Urban Protest and Informal Democracy in Venezuela
5:30 pm, 22 March 2017
UCL Institute of the Americas
UCL Institute of the Americas, 51 Gordon Square, London WC1H 0PN
Alejandro Velasco (NYU) - Venezuela today is a country mired in turmoil. But thirty years ago the story was different. Back then Venezuela stood for many as an inclusive democracy in a region where dictatorship and civil war reigned. Enlightened leaders, strong parties, powerful unions - all spoke of a stable political system that for decades managed to ensure social peace. Or so it seemed. As historian Alejandro Velasco argues, the conflicts that grip Venezuela today aren't a departure from but a continuation of decades-long struggles over what kind of democracy would emerge after the country's last military dictatorship fell in 1958. Read the full abstract here.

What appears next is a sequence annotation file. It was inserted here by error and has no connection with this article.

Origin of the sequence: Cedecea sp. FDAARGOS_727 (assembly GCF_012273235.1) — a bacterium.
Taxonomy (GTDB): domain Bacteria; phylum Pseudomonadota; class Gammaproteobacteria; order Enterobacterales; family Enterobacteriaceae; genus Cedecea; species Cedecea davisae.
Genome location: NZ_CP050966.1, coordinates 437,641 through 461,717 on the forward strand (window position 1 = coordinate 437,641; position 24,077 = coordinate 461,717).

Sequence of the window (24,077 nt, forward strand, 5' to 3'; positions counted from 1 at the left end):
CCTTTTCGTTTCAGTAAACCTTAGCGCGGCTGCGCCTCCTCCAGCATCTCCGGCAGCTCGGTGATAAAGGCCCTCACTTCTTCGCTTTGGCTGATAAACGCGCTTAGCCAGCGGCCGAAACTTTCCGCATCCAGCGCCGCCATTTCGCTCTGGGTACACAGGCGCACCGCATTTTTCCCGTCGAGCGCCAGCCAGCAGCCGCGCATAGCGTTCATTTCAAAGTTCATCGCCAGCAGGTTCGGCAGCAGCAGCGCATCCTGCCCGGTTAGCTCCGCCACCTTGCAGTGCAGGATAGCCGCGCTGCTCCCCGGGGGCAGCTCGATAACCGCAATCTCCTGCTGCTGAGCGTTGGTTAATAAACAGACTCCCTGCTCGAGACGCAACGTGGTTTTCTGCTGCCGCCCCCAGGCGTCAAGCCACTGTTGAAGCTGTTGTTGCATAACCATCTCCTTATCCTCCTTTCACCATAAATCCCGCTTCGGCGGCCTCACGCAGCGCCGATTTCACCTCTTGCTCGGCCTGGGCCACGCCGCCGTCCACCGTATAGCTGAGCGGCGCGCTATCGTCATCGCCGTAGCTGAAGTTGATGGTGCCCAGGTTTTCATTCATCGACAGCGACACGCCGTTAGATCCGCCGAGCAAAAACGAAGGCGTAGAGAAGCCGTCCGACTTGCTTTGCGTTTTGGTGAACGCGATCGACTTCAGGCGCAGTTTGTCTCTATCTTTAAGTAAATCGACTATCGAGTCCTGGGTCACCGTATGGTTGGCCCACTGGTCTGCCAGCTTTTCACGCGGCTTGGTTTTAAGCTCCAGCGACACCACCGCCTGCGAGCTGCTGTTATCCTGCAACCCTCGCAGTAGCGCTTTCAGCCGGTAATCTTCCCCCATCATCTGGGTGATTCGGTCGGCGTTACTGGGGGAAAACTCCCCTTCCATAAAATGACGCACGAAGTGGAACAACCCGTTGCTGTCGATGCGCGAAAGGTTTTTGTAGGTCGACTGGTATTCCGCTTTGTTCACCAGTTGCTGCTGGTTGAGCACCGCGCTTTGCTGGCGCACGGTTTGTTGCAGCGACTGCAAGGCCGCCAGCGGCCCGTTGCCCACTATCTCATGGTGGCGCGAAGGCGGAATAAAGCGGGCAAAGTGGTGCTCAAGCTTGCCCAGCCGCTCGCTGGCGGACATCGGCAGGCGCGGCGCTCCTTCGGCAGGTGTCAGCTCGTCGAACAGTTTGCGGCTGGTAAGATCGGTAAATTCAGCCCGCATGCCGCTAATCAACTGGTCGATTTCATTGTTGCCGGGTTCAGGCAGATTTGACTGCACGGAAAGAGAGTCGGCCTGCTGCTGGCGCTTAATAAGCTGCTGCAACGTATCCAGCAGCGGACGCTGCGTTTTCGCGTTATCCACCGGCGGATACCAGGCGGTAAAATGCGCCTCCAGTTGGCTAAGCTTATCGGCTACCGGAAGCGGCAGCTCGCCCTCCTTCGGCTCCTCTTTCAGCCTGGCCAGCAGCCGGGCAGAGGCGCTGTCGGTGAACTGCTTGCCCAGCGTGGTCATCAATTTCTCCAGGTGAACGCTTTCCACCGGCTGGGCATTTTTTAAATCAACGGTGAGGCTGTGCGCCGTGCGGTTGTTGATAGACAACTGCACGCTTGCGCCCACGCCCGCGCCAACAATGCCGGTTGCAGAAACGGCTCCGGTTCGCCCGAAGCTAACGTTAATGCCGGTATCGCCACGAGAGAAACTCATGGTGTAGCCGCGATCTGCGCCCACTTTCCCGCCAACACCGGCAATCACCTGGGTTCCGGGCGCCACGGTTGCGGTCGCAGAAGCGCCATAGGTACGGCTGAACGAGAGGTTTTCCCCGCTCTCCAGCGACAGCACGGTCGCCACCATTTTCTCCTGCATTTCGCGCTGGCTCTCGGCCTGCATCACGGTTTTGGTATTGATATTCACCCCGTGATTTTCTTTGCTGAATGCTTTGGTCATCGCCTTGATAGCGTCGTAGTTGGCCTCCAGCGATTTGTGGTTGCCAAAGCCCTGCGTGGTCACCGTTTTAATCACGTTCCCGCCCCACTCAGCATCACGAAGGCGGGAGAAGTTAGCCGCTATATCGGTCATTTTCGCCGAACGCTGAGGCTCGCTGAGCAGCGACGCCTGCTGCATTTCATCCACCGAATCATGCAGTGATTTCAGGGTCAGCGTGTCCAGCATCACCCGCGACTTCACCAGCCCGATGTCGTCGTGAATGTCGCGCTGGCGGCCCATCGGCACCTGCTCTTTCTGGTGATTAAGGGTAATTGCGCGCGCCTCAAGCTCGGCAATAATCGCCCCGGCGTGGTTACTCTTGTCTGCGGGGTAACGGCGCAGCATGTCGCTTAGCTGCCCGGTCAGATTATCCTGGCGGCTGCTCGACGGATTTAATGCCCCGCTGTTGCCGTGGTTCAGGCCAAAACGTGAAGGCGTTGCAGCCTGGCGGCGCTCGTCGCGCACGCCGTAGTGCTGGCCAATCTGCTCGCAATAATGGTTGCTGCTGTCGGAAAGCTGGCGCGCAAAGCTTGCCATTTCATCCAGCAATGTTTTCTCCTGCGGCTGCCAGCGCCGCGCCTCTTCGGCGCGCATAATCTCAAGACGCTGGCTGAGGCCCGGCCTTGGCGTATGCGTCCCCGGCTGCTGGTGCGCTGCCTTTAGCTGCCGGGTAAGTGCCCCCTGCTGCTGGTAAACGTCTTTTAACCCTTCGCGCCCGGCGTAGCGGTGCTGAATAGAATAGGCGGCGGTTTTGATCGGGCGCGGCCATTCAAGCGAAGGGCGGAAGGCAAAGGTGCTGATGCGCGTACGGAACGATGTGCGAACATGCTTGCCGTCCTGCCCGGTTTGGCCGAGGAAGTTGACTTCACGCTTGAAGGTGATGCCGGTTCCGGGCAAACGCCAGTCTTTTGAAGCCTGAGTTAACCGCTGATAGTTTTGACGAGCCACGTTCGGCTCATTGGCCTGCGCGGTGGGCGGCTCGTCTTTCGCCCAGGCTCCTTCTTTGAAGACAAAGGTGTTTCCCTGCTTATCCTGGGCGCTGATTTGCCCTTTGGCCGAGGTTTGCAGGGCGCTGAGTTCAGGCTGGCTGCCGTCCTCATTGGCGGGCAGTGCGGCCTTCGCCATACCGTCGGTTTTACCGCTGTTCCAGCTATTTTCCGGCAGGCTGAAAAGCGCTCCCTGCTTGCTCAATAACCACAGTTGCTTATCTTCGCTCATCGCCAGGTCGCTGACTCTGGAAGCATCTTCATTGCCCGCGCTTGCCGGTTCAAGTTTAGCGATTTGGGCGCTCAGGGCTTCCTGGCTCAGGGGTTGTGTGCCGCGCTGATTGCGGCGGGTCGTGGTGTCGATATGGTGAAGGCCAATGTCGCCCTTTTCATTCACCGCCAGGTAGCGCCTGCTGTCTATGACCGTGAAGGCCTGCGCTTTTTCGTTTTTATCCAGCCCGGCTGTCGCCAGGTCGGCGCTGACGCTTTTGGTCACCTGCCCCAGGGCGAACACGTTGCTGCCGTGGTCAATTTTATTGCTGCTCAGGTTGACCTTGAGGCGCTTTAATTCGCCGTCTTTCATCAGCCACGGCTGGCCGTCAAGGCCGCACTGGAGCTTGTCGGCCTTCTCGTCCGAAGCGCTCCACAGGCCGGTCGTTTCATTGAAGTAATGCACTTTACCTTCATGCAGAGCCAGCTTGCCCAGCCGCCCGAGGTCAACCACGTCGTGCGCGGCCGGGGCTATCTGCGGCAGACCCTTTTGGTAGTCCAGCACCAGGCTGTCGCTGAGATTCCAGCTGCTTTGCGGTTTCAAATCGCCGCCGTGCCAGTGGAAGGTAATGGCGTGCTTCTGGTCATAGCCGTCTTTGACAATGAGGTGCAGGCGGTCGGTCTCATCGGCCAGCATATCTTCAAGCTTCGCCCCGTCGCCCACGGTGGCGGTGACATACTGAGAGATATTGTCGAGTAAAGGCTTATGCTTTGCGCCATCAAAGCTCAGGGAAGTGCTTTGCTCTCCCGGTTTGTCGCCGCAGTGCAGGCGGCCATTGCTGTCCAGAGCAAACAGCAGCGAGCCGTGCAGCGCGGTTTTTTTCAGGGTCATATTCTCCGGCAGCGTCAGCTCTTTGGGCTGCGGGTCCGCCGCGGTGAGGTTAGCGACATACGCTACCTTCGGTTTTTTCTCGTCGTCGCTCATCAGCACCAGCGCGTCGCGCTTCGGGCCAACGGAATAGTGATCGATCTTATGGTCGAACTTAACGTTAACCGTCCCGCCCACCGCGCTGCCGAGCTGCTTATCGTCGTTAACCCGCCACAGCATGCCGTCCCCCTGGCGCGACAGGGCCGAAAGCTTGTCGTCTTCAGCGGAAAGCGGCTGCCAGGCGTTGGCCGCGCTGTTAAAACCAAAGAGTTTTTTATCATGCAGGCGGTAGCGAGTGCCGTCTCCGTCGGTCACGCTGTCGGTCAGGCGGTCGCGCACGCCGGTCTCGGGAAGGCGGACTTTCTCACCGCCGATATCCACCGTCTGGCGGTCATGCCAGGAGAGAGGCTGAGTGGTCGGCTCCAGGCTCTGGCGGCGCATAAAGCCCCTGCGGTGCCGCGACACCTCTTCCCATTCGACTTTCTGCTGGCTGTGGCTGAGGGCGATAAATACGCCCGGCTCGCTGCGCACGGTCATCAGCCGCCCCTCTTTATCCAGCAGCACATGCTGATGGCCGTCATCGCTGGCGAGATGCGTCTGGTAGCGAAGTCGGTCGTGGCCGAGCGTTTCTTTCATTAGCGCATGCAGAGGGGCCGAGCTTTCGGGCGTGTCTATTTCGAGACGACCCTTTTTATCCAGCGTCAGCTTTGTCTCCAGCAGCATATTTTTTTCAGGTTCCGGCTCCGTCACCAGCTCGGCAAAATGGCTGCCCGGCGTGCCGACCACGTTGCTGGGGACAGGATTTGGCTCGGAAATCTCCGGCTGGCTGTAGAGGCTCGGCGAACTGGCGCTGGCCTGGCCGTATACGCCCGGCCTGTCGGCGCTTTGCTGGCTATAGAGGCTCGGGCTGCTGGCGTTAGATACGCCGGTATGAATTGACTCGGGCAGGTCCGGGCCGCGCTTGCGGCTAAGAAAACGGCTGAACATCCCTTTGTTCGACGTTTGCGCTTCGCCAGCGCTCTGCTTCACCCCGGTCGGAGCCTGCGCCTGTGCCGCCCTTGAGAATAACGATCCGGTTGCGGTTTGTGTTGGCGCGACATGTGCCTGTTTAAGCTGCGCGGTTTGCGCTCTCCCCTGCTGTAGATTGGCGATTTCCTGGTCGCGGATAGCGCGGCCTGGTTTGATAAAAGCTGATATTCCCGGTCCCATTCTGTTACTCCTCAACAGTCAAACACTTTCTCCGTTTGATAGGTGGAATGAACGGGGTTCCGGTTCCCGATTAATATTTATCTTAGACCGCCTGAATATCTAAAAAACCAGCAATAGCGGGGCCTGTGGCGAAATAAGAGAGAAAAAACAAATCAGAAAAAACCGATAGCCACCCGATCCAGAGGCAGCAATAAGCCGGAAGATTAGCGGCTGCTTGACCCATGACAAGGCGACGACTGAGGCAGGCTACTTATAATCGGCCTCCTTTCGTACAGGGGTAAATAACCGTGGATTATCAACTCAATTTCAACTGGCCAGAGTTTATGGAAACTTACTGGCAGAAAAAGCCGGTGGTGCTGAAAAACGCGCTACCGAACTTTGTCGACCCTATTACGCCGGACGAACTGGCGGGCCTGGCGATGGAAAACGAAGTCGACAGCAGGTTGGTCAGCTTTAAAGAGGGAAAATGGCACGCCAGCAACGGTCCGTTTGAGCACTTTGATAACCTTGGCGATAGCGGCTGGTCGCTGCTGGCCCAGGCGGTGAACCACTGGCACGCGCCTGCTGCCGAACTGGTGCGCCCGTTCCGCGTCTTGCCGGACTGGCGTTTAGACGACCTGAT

Alejandro Velasco (NYU) is a historian of modern Latin America whose research and teaching interests are in the areas of social movements, urban culture and democratization. His book, Barrio Rising: Urban Popular Politics and the Making of Modern Venezuela (University of California Press, 2015), couples archival and ethnographic research to examine how residents of Venezuela's largest public housing community pursued full citizenship during the heyday of Latin America's once-model democracy.